2017 Stats: .274/.333/.397 (100 wRC+) and +0.8 WAR
2018 ZiPS: .263/.319/.353 (87 OPS+) and +0.0 WAR
What does he offer? Escobar is one year removed from hitting .304/.355/.391 (107 wRC+) and he’s a high contact bat who would help balance out a lineup that probably has more strikeouts than the Yankees would like. He’s been a full-time third baseman for three years now, but he could play shortstop in a pinch. His second base experience is limited. Contact and some infield versatility. That’s what you’re getting here.
Why should the Yankees avoid him? At this point, Escobar’s value is tied up almost entirely in his batting average. He doesn’t walk much, he doesn’t hit for power, and the defensive stats hate him at the hot corner. Also, Escobar has long had a reputation for being a headache in the clubhouse. He wore out his welcome in Atlanta, in Toronto, in Tampa, in Washington, and in Anaheim. Even when he produced, those clubs weren’t sad to see him go.
2017 Stats: .173/.245/.278 (41 wRC+) and -1.0 WAR
ZiPS Steamer: .202/.280/.344 (66 wRC+) and +0 WAR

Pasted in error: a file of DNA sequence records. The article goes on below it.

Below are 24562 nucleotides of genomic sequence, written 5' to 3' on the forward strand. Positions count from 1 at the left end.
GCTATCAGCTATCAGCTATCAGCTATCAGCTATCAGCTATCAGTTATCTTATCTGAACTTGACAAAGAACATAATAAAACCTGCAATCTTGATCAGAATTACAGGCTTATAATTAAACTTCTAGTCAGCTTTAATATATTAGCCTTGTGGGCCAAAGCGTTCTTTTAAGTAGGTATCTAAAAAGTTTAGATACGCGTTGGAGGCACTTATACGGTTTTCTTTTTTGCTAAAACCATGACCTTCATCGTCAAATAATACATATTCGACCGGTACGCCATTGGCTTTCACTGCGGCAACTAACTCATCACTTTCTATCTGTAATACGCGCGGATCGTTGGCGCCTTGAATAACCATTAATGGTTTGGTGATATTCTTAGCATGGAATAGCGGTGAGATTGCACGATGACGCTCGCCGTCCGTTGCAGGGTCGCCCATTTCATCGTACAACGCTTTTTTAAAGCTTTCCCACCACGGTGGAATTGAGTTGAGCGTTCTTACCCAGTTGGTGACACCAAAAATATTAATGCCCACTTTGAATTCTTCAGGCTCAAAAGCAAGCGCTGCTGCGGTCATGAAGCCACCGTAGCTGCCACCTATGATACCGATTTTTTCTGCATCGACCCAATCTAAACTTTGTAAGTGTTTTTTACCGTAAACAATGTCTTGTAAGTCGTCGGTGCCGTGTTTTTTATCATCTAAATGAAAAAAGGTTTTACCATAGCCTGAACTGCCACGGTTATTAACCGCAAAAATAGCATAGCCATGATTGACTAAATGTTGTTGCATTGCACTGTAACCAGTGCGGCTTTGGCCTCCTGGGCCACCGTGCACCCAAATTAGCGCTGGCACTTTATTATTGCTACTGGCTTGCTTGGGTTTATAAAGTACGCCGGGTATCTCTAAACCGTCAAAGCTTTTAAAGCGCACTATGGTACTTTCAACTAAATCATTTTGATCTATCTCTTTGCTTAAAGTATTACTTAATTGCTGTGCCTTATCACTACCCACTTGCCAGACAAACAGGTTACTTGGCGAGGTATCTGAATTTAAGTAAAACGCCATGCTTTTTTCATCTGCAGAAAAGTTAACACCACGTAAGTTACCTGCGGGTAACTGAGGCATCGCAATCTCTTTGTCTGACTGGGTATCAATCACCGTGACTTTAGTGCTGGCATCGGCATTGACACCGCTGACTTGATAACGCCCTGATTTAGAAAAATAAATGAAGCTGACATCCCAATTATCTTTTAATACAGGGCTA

What does he offer? Espinosa is a more extreme version of Drew. He’s a worse hitter and better defender, plus he’s also played a little first base and left field. And he’s a switch-hitter, which is potentially useful. Keep in mind the Yankees have had interest in Espinosa before. So much so that I once wrote a Scouting The Market post on him. That was back when Espinosa was coming off a few good seasons with the Nationals and seemed salvageable. That interest could linger.
Why should the Yankees avoid him? Good gravy Espinosa was sooo bad last year. So bad he was released by two teams. This is a guy who has hit .207/.282/.353 (70 wRC+) in his last 1,839 plate appearances dating back to Opening Day 2013. Espinosa is Brendan Ryan with a lesser glove, basically. At the same time, it would be the most Yankee thing ever for them to sign Espinosa and have him inexplicably hit .280/.395/.500 for two months until Gleyber is ready.
2017 Stats: .217/.255/.323 (50 wRC+) and -0.6 WAR